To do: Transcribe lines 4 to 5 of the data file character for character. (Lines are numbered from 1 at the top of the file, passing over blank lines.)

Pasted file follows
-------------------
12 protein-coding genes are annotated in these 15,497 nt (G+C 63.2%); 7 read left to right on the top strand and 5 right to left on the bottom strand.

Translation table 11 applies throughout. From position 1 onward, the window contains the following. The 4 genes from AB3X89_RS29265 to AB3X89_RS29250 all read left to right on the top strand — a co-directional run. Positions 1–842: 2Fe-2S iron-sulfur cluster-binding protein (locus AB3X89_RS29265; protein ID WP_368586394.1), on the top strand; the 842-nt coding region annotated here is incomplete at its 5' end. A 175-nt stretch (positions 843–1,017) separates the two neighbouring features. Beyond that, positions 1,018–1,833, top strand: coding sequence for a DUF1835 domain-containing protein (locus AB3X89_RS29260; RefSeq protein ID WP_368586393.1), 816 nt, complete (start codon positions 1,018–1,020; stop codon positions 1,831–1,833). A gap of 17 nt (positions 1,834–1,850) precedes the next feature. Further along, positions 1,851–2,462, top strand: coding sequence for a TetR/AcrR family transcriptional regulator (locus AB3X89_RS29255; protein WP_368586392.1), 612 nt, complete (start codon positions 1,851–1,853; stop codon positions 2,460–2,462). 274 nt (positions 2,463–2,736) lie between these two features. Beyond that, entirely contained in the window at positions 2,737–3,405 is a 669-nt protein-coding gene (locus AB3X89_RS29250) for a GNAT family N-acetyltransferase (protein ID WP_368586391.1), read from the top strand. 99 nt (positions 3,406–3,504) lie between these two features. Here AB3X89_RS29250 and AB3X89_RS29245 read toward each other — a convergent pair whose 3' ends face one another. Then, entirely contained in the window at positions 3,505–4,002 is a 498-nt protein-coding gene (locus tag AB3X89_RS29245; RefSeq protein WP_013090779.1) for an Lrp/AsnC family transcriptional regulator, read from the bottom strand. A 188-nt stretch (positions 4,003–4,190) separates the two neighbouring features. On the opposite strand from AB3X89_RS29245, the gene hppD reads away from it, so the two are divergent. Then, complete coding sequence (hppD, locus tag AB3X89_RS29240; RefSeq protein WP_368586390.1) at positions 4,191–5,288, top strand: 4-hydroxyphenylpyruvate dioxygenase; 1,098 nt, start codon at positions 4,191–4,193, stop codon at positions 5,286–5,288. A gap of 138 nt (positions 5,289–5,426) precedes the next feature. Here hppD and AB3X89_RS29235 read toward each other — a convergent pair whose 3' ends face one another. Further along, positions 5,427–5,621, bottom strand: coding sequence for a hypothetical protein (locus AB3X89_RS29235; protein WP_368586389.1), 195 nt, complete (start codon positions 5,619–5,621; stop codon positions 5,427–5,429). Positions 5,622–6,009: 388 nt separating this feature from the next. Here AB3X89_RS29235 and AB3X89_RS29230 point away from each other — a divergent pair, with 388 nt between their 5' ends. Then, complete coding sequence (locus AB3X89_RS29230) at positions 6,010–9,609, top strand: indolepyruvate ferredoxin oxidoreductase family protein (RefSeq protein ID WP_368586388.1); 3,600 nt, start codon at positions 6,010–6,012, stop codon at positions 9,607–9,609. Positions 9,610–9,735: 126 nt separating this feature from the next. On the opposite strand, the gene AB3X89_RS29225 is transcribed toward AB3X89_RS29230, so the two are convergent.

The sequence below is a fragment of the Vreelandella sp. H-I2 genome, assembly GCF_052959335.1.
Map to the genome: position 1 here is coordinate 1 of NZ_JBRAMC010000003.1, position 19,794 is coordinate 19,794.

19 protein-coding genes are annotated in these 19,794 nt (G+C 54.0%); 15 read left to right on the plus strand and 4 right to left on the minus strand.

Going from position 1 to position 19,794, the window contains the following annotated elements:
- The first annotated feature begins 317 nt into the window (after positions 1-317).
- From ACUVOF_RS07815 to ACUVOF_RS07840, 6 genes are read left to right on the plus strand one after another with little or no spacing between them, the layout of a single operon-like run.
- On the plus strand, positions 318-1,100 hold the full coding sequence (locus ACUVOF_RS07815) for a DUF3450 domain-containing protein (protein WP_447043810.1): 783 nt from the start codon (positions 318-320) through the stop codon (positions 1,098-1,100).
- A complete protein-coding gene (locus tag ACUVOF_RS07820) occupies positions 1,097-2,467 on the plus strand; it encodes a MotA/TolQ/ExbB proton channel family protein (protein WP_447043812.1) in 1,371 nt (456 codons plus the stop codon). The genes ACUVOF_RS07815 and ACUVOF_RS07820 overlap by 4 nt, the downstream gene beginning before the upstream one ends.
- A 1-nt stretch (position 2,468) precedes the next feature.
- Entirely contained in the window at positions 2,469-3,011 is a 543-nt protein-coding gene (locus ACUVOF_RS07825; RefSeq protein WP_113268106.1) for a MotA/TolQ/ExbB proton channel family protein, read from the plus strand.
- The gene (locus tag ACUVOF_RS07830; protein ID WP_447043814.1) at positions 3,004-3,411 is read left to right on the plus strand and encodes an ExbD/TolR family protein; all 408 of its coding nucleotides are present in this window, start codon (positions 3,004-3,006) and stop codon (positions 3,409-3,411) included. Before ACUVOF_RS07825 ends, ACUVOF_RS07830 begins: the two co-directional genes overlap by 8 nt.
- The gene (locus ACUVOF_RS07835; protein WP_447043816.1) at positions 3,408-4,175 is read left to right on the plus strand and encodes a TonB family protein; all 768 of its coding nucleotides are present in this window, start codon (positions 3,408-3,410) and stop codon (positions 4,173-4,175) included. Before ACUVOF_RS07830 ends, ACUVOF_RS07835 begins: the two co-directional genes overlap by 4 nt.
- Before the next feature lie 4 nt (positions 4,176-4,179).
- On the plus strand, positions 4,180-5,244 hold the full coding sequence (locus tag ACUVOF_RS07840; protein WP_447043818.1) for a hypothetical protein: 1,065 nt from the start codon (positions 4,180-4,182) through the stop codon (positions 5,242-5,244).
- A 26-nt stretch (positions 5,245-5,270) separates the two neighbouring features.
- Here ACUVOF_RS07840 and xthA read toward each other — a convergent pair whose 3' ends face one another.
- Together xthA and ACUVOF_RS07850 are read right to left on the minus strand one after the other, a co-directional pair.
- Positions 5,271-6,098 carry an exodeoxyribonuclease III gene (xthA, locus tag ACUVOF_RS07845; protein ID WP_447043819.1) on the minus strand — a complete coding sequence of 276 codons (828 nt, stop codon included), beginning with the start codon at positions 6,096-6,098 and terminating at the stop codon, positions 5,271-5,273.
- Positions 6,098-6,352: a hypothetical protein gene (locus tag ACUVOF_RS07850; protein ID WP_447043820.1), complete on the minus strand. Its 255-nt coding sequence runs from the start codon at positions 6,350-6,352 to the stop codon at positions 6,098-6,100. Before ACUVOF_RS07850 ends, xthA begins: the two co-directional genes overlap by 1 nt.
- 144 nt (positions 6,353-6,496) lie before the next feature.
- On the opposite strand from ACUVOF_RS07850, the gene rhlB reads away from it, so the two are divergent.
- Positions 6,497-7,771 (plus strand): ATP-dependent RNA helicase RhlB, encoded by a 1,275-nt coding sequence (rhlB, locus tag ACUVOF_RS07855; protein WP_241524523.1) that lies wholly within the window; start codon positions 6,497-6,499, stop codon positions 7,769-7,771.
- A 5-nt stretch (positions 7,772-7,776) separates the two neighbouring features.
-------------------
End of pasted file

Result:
Map to the genome: position 1 here is coordinate 1 of NZ_JBRAMC010000003.1, position 19,794 is coordinate 19,794.

19 protein-coding genes are annotated in these 19,794 nt (G+C 54.0%); 15 read left to right on the plus strand and 4 right to left on the minus strand.